Hello World! I’m Richard - a maker and founder of ARITH-MATIC: a computational hardware project and micro startup. I craft a range of DIY electronic kits which beautifully dissect the complex mechanisms of computation. This is the first in a series of notes which will hopefully give you an insight into a kitchen table project which got slightly out of hand...
The story starts back in 2016 when I decided to make a serendipitous trip to the brilliant Museum of Computing in Swindon. It’s a rather odd place, hidden away in an unassuming precinct in the town centre. It’s full of vintage and retro computing devices from mechanical calculators to early personal computers to classic gaming consoles. I love it.
After wondering around for a few hours I was struck by two things: the aesthetic beauty of early mechanical calculators and the DIY spirit of the early micro-computer hobbyist kits - especially the Acorn System 1 (1979) and the Science of Cambridge Mk14 (1977).
Call it nostalgia, but there was something that I love about these computational devices - how basic and tactile they are, unlike the shiny and polished devices we all carry in our pockets today. And, aesthetics aside, what’s really fascinating is that they all possess a common DNA. They are all part of the evolution of computing!
Inspired by the pioneering spirit of DIY computing and the aesthetic beauty of mechanical calculators, I decided to design my own computational device. This would not only capture the archaic beauty of vintage computing but also dissect the computational mechanisms which operate at the heart of these machines.
This seed of inspiration is how I ended up tinkering away on a kitchen table late into the evening over a period of several weeks. What emerged was a humble 4-bit arithmetic unit designed using 7400 series integrated circuits - you can think of it as a simple binary calculator! This was the embryo of the first ARITH-MATIC product: the S1-AU Mk1.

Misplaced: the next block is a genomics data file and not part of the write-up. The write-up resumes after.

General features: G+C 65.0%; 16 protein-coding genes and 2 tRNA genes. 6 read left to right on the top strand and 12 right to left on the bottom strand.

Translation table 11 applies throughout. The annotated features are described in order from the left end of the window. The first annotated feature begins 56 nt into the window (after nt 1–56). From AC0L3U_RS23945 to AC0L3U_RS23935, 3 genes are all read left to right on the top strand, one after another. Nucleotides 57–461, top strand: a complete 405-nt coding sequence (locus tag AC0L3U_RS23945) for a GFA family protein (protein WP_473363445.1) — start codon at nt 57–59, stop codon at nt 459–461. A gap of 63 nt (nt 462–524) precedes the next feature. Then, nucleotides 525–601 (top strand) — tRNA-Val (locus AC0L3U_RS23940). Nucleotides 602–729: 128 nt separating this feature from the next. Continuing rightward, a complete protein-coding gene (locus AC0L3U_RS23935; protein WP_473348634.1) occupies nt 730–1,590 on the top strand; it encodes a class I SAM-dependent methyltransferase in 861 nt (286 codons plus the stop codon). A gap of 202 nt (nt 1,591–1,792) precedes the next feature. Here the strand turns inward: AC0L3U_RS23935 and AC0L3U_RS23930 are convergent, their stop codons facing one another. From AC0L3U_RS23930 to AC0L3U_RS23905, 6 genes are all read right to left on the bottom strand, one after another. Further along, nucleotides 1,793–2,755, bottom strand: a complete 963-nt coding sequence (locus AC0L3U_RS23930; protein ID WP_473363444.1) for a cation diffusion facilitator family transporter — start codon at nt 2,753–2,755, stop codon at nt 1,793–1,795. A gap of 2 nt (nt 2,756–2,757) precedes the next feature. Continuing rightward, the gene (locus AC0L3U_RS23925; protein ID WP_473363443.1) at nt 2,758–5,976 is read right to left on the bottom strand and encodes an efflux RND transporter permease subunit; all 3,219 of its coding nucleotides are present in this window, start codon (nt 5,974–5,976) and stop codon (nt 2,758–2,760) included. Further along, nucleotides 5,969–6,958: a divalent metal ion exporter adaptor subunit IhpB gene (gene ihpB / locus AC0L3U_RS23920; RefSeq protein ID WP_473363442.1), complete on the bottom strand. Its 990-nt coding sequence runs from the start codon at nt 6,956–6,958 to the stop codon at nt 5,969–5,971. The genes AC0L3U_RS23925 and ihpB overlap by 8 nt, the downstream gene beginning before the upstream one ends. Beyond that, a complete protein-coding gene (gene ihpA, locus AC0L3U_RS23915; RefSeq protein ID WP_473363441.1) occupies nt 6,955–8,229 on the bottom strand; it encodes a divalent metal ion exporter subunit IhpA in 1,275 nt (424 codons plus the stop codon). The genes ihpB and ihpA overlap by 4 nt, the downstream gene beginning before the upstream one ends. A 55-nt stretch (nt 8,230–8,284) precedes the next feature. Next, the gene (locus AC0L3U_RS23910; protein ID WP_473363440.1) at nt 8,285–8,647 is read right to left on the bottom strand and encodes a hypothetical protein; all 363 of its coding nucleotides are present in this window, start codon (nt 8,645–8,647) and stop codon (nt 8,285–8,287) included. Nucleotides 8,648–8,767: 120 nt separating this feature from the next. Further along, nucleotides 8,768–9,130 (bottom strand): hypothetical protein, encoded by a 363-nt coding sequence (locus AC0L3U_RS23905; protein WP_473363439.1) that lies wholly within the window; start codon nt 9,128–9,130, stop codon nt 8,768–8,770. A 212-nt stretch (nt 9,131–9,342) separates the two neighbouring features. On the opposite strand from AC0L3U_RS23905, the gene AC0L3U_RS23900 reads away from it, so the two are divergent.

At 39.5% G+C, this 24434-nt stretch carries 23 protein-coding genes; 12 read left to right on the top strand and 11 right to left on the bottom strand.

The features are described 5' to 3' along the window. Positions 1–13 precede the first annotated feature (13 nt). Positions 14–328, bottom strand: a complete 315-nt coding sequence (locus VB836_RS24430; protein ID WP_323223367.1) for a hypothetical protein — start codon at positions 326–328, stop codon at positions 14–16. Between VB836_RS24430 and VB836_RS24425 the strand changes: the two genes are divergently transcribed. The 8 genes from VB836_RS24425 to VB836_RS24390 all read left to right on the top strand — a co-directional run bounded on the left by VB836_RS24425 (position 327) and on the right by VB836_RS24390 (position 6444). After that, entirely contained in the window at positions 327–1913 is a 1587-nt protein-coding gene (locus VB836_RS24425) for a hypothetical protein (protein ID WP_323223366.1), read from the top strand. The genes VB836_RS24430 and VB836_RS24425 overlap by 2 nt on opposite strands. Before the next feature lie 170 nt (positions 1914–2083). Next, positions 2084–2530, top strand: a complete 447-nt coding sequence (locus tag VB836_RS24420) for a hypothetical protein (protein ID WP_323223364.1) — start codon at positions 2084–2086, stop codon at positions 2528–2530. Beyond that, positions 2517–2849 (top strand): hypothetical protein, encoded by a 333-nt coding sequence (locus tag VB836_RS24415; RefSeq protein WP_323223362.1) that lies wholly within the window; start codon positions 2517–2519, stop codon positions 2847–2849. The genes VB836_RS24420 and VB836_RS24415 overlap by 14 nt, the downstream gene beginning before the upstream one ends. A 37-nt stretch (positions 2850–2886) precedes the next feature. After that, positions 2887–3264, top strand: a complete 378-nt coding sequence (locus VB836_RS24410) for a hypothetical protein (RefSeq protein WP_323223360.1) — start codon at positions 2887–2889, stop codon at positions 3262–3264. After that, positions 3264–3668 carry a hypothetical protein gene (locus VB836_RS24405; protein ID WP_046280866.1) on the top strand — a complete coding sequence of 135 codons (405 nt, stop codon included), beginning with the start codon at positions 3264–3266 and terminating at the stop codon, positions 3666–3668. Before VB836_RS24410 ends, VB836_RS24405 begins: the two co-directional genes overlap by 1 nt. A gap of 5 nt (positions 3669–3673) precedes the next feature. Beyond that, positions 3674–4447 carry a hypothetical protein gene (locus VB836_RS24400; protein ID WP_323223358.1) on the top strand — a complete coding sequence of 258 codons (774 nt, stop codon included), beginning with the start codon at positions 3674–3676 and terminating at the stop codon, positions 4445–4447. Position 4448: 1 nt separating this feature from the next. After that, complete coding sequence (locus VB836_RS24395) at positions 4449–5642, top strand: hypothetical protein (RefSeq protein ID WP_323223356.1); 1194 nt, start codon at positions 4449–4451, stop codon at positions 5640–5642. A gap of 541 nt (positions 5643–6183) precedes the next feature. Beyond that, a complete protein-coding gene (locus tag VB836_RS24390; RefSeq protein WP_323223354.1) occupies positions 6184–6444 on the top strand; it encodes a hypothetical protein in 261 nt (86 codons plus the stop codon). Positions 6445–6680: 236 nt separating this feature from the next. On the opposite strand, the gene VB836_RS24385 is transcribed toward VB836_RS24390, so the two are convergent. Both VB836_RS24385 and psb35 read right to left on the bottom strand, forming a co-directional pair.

As a self-confessed geek this was all great fun for me, but according to my partner it was not sustainable to hog the kitchen table! To avoid any inevitable conflict I moved the project into a shared studio space and slowly developed a series of prototypes. After quite a few redesigns and failures, what emerged were three DIY hardware kits which dissect the complex mechanisms of computation. The S1-AU Mk1 - a 4-bit arithmetic unit - became the flagship board of the series.
I had learnt so much over this period of time and undertaken so much R&D that I realised this wasn’t really a personal project anymore. I’d taught myself new EDA tools, build relationships with PCB manufacturers, opened accounts with electronic component suppliers, captured user-centered feedback from other makers and design engineers, built a trusted network of freelance support, registered a domain name and was working from a studio. Whether I liked it or not I was actually a micro startup.
And this is where I find myself now, putting everything together to launch the S1-AU Mk1 into the wild, enabling pragmatic makers, hobbyists and enthusiasts to revive the homebrew spirit of computation. That's a really exciting prospect for a project which started life on a kitchen table!
To find out more about the S1-AU Mk1 please visit our DIY Electronic Kits page.